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Tories say 'No way' to carbon tax, launch petition

With the Liberal government musing about imposing a carbon tax on gas prices, Ontario's Progressive Conservatives have launched a petition aimed at stopping the tax before it becomes a reality.
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Nipissing MPP Vic Fedeli, left, Sudbury candidate Paula Peroni, Progressive Conservative Leader Jim Wilson and Lambton-Kent-Middlesex MPP Monte McNaughton,hold a news conference Wednesday at the Radisson Hotel to launch a petition against bringing a carbon tax to Ontario. Photo by Darren MacDonald.

With the Liberal government musing about imposing a carbon tax on gas prices, Ontario's Progressive Conservatives have launched a petition aimed at stopping the tax before it becomes a reality.
 

In Sudbury for pre-budget consultations Wednesday, interim Tory Leader Jim Wilson said families and businesses in the province can't afford another tax.

“We know the government may not be listening to what they've heard here in Sudbury, since they've already determined they're going to raise taxes to pay for their reckless spending,” Wilson told reporters. “A carbon tax will raise the cost of almost everything … We're going to force them to hear what people across Ontario really have to say.”

Wilson said if the Liberals bring in a 10-cent-per-litre carbon tax on gas, which is what Australia did, it would cost taxpayers about $2 billion. If they follow B.C.'s example and impose one worth seven cents a litre, it would cost $1.3 billion.

“Liberal history shows the carbon tax won't accomplish any objective other than picking everyone's pockets,” he said.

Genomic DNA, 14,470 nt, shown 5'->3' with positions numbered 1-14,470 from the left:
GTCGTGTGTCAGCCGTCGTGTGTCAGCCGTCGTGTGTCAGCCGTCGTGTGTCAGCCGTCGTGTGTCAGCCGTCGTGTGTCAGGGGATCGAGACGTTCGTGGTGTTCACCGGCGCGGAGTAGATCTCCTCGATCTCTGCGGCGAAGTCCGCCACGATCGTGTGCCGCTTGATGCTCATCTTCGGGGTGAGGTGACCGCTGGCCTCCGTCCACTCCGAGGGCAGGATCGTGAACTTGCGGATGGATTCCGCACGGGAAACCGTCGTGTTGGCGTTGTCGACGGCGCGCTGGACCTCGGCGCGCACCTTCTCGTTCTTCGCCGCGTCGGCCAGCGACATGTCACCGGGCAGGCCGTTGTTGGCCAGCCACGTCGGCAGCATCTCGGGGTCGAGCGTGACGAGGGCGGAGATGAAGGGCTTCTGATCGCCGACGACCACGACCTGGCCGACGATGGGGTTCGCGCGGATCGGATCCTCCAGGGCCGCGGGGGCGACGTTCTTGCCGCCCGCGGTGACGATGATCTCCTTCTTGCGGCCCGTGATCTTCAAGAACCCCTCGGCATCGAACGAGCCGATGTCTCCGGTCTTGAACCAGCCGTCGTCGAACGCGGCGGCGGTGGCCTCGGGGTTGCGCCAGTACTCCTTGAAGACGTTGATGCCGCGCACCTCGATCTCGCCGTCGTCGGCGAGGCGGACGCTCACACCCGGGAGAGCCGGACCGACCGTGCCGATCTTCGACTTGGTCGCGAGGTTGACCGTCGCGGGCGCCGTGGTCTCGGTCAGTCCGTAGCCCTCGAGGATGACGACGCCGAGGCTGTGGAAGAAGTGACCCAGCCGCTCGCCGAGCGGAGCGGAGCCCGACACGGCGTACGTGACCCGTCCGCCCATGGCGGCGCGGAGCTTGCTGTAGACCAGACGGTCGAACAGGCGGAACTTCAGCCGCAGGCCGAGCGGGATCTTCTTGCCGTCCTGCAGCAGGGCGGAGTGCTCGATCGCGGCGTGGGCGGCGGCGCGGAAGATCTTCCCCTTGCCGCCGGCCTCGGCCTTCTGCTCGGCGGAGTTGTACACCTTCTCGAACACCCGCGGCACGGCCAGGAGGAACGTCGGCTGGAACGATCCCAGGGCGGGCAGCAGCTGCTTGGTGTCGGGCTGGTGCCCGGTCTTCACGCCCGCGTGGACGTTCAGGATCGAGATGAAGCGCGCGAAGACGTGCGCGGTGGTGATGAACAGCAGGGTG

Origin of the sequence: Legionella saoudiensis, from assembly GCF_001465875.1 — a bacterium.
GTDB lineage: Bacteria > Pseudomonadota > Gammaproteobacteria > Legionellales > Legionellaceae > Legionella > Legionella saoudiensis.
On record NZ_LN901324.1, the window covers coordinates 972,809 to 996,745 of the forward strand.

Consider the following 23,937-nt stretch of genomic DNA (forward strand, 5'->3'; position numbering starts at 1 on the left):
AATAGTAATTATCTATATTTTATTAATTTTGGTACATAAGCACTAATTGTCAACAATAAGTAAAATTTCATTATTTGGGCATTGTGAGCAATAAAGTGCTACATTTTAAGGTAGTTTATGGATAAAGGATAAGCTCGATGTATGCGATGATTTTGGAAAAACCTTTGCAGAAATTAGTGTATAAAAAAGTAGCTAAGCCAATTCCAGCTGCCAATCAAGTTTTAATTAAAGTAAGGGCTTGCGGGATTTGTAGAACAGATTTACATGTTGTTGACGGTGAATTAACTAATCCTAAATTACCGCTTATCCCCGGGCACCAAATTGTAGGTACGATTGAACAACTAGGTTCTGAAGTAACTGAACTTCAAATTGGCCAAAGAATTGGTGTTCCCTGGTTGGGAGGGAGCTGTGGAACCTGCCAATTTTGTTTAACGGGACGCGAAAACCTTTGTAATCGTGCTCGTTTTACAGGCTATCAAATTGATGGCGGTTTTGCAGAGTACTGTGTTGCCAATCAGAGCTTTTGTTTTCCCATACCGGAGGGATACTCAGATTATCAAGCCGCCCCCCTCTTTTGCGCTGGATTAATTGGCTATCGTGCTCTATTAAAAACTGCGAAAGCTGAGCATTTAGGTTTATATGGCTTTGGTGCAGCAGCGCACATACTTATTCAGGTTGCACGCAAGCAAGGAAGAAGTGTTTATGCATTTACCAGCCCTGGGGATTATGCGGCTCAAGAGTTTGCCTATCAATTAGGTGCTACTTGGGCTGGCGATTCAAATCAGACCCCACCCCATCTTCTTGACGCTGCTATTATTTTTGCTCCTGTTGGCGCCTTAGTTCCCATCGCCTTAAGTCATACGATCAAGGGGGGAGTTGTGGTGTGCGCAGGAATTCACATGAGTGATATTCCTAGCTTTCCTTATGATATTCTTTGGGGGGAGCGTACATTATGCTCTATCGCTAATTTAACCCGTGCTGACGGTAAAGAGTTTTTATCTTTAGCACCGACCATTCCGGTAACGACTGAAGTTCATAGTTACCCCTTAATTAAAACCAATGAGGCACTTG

“Carbon taxes in other jurisdictions have not resulted in any significant reduction in emissions … It just drives up the price of everything.”

Nipissing MPP Vic Fedeli, who's running for the party's leadership, said with growth forecasts and job numbers both taking a hit, the province's economy is too fragile to withstand another tax. News that the Bank of Canada lowered interest rates to 0.75 per cent to try and stimulate growth is another sign of trouble.

“This was a terrible shock to the economy,” Fedeli said. “When you have a province with the highest energy rates in North America, the highest payroll taxes, a new payroll tax — the Ontario Registered Pension Plan — coming in … this is the absolute worst conceivable time to bring in another tax.”

Sudbury PC candidate Paula Peroni summed up her opposition this way:

“There are three things wrong with a carbon tax. The first is that it's a tax. The second is that it's a tax, and the third is that it's a tax.”

After the news conference, Liberal MPP Eleanor McMahon emerged from the pre-budget hearings to say no decisions have yet been made on the tax. But she admitted the province is looking “at all options” to fight global warming.

“And I will say this: countries around the world are looking at carbon taxes, and as part of our conversation, as part of our commitment to combating climate change, it behooves us to examine all options,” McMahon said. “But no decision has been made. There is no carbon tax in place, despite what the Opposition will tell you.”
 




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Darren MacDonald

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